Riga (AFP) – Rescuers in Latvia frantically combed the rubble of a supermarket on Friday, a day after its roof collapsed on shoppers near the capital Riga, killing at least 43 people.
The tragedy shocked the small Baltic state, with the government declaring three days of mourning starting on Saturday and planning to hold a moment of silence on Monday for its worst accident since regaining independence in 1991.
The roof of the Maxima supermarket smashed down on customers during peak shopping hours around 6:00 pm on Thursday in the Riga suburb of Zolitude.
Rescuers rushed to the scene, but many were themselves trapped when the roof caved in a second time.
“Everything was crashing down: the walls, the roof, everything!” witness Jana told LNT television.
“I don’t know what happened to the cashiers — if you were sitting down, there is no way you could have got out in time,” she said.
Viktorija Sembele, a spokeswoman for the state fire and rescue service, told AFP the death toll stood at 43 — up from the previous toll of 33 killed and at least 38 injured — following the cave-in of about 500 square metres of the roof (600 square yards).
Police refused to say how many people were thought to be inside the two-year-old building, and there were fears that teenagers could have been among them as a high school is near the store.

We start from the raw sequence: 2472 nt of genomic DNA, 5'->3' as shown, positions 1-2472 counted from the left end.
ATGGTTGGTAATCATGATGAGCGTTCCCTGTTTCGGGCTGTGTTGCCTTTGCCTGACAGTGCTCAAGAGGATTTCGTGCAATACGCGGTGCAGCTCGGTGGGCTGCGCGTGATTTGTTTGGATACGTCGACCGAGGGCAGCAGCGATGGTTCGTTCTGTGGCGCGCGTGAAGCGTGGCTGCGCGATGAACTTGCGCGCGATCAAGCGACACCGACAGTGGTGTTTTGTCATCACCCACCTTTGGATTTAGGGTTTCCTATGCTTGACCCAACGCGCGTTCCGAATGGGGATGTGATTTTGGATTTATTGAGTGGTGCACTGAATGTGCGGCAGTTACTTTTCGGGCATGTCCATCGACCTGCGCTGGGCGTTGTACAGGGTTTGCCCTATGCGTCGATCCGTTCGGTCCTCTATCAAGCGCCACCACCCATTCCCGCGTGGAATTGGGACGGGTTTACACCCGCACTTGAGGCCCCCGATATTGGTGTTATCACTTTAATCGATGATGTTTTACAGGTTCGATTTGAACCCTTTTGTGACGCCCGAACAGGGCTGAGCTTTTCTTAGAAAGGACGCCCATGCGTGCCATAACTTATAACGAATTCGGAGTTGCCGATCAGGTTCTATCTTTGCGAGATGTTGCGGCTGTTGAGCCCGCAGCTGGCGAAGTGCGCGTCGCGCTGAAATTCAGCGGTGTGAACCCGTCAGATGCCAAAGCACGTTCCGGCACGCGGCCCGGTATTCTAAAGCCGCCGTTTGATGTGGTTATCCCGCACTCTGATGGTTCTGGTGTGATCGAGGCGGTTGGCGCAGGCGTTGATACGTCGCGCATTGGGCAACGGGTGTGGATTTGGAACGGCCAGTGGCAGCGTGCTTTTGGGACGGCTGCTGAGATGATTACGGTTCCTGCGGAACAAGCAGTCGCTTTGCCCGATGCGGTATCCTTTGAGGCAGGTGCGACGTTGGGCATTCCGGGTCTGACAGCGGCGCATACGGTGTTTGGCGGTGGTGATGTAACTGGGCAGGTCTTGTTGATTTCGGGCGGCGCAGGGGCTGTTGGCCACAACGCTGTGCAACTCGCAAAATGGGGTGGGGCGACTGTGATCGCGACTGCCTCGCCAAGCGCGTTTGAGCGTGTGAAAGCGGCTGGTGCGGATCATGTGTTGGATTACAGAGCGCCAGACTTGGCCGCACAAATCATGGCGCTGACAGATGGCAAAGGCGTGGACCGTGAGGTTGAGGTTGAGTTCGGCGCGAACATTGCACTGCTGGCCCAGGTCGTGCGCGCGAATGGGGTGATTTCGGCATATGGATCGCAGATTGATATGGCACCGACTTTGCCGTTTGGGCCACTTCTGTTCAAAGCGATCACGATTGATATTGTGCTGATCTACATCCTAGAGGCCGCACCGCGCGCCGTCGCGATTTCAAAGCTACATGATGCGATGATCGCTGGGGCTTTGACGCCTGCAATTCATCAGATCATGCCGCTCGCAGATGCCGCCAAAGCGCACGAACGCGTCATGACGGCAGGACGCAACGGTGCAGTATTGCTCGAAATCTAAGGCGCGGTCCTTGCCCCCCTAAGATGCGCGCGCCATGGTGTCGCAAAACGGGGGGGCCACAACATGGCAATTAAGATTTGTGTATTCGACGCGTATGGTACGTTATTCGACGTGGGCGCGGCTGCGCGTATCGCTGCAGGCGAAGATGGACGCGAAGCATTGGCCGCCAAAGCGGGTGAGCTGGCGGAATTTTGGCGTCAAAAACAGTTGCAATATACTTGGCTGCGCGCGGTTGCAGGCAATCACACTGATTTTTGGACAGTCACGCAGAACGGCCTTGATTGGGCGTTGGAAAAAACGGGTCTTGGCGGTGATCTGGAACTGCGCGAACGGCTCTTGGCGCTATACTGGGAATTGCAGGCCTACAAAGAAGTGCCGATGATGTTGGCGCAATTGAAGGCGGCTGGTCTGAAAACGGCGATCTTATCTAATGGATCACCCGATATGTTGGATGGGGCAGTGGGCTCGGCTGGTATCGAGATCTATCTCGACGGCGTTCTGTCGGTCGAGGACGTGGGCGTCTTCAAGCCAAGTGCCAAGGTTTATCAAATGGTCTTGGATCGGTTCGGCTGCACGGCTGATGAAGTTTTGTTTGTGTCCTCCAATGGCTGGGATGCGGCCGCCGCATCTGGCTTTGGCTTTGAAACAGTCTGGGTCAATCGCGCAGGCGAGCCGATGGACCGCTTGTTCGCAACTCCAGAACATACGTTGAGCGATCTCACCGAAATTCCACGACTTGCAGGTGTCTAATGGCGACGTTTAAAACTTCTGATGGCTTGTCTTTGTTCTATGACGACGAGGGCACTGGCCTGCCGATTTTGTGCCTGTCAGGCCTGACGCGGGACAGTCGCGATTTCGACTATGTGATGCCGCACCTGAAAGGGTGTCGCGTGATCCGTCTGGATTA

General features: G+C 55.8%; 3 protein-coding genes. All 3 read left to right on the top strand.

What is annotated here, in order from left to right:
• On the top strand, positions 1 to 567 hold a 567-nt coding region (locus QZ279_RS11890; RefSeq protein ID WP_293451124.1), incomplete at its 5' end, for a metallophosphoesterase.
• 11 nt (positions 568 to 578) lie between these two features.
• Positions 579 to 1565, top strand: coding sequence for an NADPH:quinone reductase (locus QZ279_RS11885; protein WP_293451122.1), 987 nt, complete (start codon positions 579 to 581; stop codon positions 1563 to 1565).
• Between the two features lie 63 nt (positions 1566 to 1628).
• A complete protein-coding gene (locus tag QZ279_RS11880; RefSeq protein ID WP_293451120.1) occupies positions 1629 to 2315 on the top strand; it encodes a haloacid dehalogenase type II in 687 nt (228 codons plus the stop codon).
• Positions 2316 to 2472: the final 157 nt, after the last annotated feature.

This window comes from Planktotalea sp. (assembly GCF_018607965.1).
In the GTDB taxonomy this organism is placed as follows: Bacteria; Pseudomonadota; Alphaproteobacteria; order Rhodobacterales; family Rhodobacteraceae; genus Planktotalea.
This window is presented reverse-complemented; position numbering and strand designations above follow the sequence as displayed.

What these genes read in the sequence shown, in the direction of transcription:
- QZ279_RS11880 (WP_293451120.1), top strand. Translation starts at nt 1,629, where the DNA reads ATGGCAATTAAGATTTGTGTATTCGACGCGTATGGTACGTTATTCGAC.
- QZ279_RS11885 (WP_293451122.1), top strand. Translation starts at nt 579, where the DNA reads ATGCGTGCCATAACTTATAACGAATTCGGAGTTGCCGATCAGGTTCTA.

Among the dead were three firefighters who were killed trying to rescue people following the initial cave-in of the roof.
“I am proud of my Dad — he died helping others, not thinking about himself,” said a Twitter message retweeted by the fire and rescue service from a girl named Katrina whose father was among the dead.
Around 200 rescue workers, backed by military personnel, combed through the rubble through the night.
“We are working at maximum capacity but it’s a very dangerous situation in the building — it seems likely we will have to continue working all day long,” said fire chief Oskars Abolins.
Visiting the scene, Prime Minister Valdis Dombrovskis said police had launched a criminal investigation to find the cause of the disaster.
“The state will do everything necessary to help the injured and pay compensation where it is appropriate,” he told reporters.
Speculation about the possible cause centred on plans to build a rooftop garden.
Local council official Juris Radzevics said that plans had been submitted to the council to turn the roof into a green area.
“The project was submitted in accordance with all regulations but of course we will be looking at whether materials and works were carried out to the proper standards,” Radzevics told the LNT television channel.
A police spokesman said emergency sirens had been set off in the store before the cave-in, adding that they were probing who sounded the alarm and why.
Run by the Lithuanian-owned Maxima chain — Latvia’s number two retailer after Rimi — the supermarket was built in 2011 and was named one of the country’s top three architecture projects that year.
Maxima published a statement on its website saying the company was “overwhelmed and shocked” by the disaster but that it was not yet aware of the cause and was providing “all the information at our disposal” to the authorities.
AFP Photo/Ilmars Znotins